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Crowdfunding in Germany

Snapshots and future prospects

Almost two years after the regulations on crowdfunding in the German Capital Investment Act (Vermögensanlagegesetz – VermAnlG) came into force, both politics and academics have drawn first conclusions. To mention are in particular the current evaluation report of the German Federal Government (Bundesregierung), the Federal Government's response to a small inquiry in parliament (Kleine Anfrage) and two studies commissioned by the Federal Ministry of Finance. The following article summarizes the most important findings and guidelines for the future.

Background

In the recent past, the issue of crowdfunding has been the subject of several informative publications. Particular mention should be made of the following:

In doing so, the subject of crowdfunding or swarm financing was comprehensively evaluated politically and academically for the first time. This article summarizes the key findings (mainly from the evaluation report of the Federal Government) and gives a first outlook into the future.

Strong growth of the German crowdfunding market

The total volume of the German crowdfunding market in 2015 amounted to approximately 272 million EUR, of which 189 million EUR were allocated to the largest sub-segment crowd lending, 47 million EUR to the second-largest sub-segment crowd investing and 36 million EUR to the donation and quid pro quo oriented segment of crowdfunding in the narrow sense.

Accurate empirically collected data exists specifically for the sub-segment of crowd investing. Accordingly, the German crowd investing market grew by an average of 220% per year between 2011 and 2015. Within this period, the corresponding internet service platforms were able to provide total funding in the amount of 110 million EUR, of which two-thirds (66 million EUR) were used to fund start-up companies and the remaining third (36 million EUR) to finance real estate projects. 86% of the investors invested less than 1,000 EUR, while 13.9% of the investors invested between 1,000 EUR and 10,000 EUR and only 0.1% of the investors invested more than 10,000 EUR. Almost 80% of all issuers could collect less than 500,000 EUR through crowd investing, with just under 2% taking in over 2.5 million EUR.

Relatively speaking, the German crowdfunding market has developed considerably over the past few years, which is also reflected in the European comparison: in 2015, Germany was ranked 3rd behind France (2nd place) and the UK (1st place). The difference to the overall volume of emissions on the market in Great Britain is, however, tremendous, since the British market share amounts to 81% of the European market and has a total emission volume of 4,412 million EUR.
No changes in the threshold for prospectus exemption

Although desired by the crowd investing industry, the Federal Government currently does not plan to raise the threshold from 2.5 million EUR to 5 million EUR. Not least because the majority of the projects have only collected less than 500,000 EUR.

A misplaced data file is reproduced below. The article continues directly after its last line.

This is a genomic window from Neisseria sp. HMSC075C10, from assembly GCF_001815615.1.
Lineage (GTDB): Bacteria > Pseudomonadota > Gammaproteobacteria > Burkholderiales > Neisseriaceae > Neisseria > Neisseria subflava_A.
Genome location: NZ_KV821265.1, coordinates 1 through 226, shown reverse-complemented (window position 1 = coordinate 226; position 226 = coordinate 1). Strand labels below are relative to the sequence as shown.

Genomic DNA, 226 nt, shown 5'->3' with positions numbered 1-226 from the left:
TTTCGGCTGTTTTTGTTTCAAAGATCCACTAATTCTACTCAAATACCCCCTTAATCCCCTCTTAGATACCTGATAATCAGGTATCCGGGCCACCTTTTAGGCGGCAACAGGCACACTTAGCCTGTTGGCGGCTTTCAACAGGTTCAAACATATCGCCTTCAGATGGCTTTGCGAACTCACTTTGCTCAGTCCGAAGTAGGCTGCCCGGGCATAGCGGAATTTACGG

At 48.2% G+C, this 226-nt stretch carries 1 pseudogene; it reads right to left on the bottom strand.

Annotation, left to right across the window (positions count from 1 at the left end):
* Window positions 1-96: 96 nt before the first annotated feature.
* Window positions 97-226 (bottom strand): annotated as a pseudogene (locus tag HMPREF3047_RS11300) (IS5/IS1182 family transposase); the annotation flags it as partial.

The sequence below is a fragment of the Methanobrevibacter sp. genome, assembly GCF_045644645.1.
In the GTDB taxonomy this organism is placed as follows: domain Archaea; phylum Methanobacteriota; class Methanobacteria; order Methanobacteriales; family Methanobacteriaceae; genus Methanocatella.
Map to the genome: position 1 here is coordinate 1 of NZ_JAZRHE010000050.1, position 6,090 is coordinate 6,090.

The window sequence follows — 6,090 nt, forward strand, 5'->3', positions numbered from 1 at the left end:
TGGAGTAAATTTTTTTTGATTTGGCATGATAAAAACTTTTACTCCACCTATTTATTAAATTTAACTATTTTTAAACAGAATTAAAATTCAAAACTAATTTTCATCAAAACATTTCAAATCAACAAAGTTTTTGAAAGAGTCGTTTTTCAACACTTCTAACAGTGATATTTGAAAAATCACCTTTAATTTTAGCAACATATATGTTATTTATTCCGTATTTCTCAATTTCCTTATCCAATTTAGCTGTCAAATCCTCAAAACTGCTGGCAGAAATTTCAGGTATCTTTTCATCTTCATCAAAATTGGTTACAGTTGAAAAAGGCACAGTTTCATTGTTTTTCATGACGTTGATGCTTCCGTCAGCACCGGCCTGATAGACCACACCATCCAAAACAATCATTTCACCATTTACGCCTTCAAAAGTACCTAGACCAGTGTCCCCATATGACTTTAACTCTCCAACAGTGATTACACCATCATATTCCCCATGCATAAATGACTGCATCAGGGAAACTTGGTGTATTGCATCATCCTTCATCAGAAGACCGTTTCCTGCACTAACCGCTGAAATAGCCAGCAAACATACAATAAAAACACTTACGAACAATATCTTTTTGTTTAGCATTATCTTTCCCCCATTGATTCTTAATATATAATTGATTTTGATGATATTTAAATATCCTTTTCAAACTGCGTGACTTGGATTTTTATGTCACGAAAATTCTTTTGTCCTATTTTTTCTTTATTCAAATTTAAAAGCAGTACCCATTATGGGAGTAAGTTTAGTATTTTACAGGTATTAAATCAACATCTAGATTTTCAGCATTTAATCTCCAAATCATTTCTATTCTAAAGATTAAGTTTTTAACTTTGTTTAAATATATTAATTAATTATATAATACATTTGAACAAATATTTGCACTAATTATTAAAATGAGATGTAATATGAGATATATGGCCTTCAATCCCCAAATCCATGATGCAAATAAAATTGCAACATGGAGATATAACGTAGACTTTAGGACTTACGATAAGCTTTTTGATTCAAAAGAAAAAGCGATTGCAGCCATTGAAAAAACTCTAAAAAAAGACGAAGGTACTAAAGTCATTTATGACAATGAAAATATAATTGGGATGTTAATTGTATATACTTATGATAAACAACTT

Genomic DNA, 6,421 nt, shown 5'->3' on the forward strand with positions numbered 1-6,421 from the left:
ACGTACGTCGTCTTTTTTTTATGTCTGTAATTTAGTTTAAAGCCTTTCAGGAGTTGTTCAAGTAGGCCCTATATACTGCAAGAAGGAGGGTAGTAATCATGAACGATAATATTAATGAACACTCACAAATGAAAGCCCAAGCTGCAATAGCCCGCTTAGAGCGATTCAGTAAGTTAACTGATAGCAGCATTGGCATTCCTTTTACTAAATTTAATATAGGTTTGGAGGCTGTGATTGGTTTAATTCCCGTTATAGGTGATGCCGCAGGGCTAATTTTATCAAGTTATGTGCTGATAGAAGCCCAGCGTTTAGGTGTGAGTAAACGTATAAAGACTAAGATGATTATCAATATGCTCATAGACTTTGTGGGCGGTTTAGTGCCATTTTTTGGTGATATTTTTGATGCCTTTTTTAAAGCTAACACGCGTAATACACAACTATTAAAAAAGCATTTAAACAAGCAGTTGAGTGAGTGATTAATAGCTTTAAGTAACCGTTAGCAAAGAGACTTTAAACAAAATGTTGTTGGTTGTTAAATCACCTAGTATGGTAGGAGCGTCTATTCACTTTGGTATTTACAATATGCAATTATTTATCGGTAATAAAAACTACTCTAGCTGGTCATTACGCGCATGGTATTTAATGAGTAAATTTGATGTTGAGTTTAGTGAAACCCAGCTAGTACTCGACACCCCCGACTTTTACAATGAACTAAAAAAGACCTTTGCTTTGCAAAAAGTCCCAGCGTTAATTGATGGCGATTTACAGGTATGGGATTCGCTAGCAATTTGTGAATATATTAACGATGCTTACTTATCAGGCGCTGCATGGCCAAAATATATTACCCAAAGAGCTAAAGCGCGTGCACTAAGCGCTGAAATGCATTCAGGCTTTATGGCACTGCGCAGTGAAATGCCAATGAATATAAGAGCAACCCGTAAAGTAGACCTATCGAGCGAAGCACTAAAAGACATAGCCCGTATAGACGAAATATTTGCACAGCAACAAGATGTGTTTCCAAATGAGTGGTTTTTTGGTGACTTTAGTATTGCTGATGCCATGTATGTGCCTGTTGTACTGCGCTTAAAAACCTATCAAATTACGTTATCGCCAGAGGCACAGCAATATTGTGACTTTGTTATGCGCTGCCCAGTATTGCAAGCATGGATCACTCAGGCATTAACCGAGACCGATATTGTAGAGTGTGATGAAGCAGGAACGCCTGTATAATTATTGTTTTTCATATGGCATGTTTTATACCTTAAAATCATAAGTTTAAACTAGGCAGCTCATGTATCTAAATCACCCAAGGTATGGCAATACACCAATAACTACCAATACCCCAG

Application of the threshold for all capital investments

At least temporarily, the Federal Government has also refused attempts to exempt other included forms of capital investments (shares, fiduciary interests, profit-sharing rights, registered bonds) from the requirement of a prospectus when offered via internet service platforms within the limits of 2.5 million EUR. However, the Federal Government has signaled that such platforms will soon be open for public offering of shares and bonds without a prospectus for a period of twelve months and up to a maximum limit of 1.0 million EUR. The background to this project is the planned EU Prospectus Regulation, which provides for a corresponding exemption.

No more privilege for real estate financing?

Real estate financing will continue to benefit from the exemption provision in section 2b VermAnlG in the future. The Federal Government had considered the abolition of this privilege in its evaluation report, however rejected this idea temporarily due to pressure from the industry.

No cross-border distribution of capital investments via EU passport

The Federal Government does not plan to introduce a so called EU passport for the distribution capital investments on the EU market, since that objective cannot be achieved by national law. The possibility of an EU passport exists only in areas which have been harmonized by EU law, but this is not the case for capital investments under the VermAnlG. The registration of an intermediary platform as a securities services provider instead of a financial intermediary pursuant to section 34f German Industrial Code (Gewerbeordnung – GewO) is also not permitted, since capital investments under the VermAnlG are not among the financial instruments allowed to be brokered across borders. However, the offering of capital investments in another Member State in accordance with the relevant provisions for the public offering of such capital investments shall remain unaffected.